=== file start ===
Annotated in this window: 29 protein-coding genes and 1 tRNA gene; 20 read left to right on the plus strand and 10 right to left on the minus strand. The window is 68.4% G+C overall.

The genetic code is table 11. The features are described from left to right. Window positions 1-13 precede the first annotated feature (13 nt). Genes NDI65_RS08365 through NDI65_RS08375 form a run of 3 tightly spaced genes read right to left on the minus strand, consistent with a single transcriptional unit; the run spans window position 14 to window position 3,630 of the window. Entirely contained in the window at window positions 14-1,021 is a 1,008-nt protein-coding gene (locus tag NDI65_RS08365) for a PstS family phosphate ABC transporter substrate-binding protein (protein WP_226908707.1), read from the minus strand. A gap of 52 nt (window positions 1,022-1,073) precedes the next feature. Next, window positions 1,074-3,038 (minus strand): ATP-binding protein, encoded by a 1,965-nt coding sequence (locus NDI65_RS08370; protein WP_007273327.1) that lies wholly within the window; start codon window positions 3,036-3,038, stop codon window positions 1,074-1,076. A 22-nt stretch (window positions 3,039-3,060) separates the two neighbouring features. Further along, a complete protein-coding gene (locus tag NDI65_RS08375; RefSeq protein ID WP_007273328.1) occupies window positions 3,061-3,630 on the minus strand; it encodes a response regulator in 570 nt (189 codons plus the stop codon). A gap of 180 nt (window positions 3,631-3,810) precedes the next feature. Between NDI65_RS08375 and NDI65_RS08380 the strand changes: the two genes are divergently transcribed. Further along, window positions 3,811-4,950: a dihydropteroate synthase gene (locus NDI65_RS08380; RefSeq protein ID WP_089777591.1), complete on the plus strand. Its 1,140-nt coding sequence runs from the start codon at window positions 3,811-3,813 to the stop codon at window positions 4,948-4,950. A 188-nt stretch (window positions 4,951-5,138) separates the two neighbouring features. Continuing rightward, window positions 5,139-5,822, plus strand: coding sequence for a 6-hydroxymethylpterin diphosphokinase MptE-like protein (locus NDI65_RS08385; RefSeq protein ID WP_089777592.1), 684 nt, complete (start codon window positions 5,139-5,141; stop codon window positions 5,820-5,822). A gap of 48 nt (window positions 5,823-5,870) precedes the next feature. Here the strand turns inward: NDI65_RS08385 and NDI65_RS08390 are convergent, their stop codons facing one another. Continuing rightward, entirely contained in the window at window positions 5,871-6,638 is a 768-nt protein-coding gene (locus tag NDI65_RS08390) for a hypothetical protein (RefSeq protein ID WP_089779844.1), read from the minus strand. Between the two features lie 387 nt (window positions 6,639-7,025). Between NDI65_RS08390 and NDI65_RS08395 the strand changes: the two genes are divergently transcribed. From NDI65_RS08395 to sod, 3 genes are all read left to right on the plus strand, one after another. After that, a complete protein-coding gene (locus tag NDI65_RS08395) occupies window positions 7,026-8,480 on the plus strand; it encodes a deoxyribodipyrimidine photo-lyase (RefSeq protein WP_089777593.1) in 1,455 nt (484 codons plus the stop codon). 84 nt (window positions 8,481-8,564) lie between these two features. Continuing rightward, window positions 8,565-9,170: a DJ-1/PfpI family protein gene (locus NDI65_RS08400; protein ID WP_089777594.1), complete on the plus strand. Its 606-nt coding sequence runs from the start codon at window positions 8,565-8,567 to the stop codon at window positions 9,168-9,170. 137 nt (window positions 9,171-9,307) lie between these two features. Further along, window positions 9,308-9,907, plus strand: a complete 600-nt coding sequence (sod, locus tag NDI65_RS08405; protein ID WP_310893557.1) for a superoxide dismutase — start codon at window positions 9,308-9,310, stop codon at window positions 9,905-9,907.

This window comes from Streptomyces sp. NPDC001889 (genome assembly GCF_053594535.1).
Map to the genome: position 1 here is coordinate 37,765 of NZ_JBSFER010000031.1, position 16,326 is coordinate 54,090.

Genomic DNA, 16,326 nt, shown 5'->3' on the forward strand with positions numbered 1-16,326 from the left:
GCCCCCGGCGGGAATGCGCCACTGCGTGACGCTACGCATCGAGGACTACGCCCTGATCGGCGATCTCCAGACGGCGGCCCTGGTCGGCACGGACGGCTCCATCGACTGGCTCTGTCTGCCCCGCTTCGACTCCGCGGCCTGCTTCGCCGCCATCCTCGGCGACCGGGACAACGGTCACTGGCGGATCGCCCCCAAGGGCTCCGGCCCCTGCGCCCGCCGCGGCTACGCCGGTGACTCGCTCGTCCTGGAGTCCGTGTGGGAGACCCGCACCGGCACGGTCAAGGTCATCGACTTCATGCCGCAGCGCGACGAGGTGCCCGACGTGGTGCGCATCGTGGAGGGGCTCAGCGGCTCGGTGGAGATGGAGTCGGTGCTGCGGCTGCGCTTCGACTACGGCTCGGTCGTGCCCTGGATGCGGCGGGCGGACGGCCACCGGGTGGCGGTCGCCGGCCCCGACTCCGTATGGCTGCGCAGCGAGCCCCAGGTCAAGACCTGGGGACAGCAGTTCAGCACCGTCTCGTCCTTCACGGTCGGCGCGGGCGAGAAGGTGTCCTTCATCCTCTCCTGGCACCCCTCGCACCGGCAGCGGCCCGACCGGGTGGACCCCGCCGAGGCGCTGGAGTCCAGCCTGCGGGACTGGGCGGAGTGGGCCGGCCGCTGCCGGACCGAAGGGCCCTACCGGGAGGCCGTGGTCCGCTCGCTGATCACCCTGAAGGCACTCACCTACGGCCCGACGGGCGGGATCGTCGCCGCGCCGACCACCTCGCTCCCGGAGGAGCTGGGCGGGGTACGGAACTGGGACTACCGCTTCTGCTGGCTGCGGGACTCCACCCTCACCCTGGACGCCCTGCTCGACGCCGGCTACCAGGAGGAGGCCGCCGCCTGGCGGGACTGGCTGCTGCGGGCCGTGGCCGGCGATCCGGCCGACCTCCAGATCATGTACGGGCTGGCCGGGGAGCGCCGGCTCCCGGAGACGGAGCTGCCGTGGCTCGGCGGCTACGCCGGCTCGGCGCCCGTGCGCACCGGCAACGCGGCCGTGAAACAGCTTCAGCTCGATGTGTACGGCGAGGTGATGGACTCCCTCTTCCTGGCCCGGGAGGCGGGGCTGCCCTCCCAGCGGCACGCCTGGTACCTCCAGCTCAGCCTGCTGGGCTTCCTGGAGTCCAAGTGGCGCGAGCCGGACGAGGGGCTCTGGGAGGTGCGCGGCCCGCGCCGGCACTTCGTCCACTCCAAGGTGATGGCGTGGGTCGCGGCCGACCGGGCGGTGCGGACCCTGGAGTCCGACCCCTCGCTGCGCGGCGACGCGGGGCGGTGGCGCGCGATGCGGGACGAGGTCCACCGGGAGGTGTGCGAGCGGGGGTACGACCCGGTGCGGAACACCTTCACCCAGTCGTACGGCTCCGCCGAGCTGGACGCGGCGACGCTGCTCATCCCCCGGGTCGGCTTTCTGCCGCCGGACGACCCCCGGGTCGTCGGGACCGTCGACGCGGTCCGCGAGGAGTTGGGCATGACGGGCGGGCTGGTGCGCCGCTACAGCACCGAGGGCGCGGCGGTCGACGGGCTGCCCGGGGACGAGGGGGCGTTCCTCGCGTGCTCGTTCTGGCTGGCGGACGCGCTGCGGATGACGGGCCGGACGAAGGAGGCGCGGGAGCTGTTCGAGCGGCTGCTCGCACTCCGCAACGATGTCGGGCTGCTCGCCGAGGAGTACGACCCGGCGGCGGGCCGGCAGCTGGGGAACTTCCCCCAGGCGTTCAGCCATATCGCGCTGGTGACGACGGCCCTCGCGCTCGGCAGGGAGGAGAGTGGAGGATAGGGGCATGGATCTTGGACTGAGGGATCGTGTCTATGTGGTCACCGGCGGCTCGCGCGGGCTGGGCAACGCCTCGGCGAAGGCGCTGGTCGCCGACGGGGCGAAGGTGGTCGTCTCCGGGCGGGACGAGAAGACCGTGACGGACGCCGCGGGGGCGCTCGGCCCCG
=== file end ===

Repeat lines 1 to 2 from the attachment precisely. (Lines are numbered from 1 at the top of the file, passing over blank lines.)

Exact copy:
Annotated in this window: 29 protein-coding genes and 1 tRNA gene; 20 read left to right on the plus strand and 10 right to left on the minus strand. The window is 68.4% G+C overall.

The genetic code is table 11. The features are described from left to right. Window positions 1-13 precede the first annotated feature (13 nt). Genes NDI65_RS08365 through NDI65_RS08375 form a run of 3 tightly spaced genes read right to left on the minus strand, consistent with a single transcriptional unit; the run spans window position 14 to window position 3,630 of the window. Entirely contained in the window at window positions 14-1,021 is a 1,008-nt protein-coding gene (locus tag NDI65_RS08365) for a PstS family phosphate ABC transporter substrate-binding protein (protein WP_226908707.1), read from the minus strand. A gap of 52 nt (window positions 1,022-1,073) precedes the next feature. Next, window positions 1,074-3,038 (minus strand): ATP-binding protein, encoded by a 1,965-nt coding sequence (locus NDI65_RS08370; protein WP_007273327.1) that lies wholly within the window; start codon window positions 3,036-3,038, stop codon window positions 1,074-1,076. A 22-nt stretch (window positions 3,039-3,060) separates the two neighbouring features. Further along, a complete protein-coding gene (locus tag NDI65_RS08375; RefSeq protein ID WP_007273328.1) occupies window positions 3,061-3,630 on the minus strand; it encodes a response regulator in 570 nt (189 codons plus the stop codon). A gap of 180 nt (window positions 3,631-3,810) precedes the next feature. Between NDI65_RS08375 and NDI65_RS08380 the strand changes: the two genes are divergently transcribed. Further along, window positions 3,811-4,950: a dihydropteroate synthase gene (locus NDI65_RS08380; RefSeq protein ID WP_089777591.1), complete on the plus strand. Its 1,140-nt coding sequence runs from the start codon at window positions 3,811-3,813 to the stop codon at window positions 4,948-4,950. A 188-nt stretch (window positions 4,951-5,138) separates the two neighbouring features. Continuing rightward, window positions 5,139-5,822, plus strand: coding sequence for a 6-hydroxymethylpterin diphosphokinase MptE-like protein (locus NDI65_RS08385; RefSeq protein ID WP_089777592.1), 684 nt, complete (start codon window positions 5,139-5,141; stop codon window positions 5,820-5,822). A gap of 48 nt (window positions 5,823-5,870) precedes the next feature. Here the strand turns inward: NDI65_RS08385 and NDI65_RS08390 are convergent, their stop codons facing one another. Continuing rightward, entirely contained in the window at window positions 5,871-6,638 is a 768-nt protein-coding gene (locus tag NDI65_RS08390) for a hypothetical protein (RefSeq protein ID WP_089779844.1), read from the minus strand. Between the two features lie 387 nt (window positions 6,639-7,025). Between NDI65_RS08390 and NDI65_RS08395 the strand changes: the two genes are divergently transcribed. From NDI65_RS08395 to sod, 3 genes are all read left to right on the plus strand, one after another. After that, a complete protein-coding gene (locus tag NDI65_RS08395) occupies window positions 7,026-8,480 on the plus strand; it encodes a deoxyribodipyrimidine photo-lyase (RefSeq protein WP_089777593.1) in 1,455 nt (484 codons plus the stop codon). 84 nt (window positions 8,481-8,564) lie between these two features. Continuing rightward, window positions 8,565-9,170: a DJ-1/PfpI family protein gene (locus NDI65_RS08400; protein ID WP_089777594.1), complete on the plus strand. Its 606-nt coding sequence runs from the start codon at window positions 8,565-8,567 to the stop codon at window positions 9,168-9,170. 137 nt (window positions 9,171-9,307) lie between these two features. Further along, window positions 9,308-9,907, plus strand: a complete 600-nt coding sequence (sod, locus tag NDI65_RS08405; protein ID WP_310893557.1) for a superoxide dismutase — start codon at window positions 9,308-9,310, stop codon at window positions 9,905-9,907.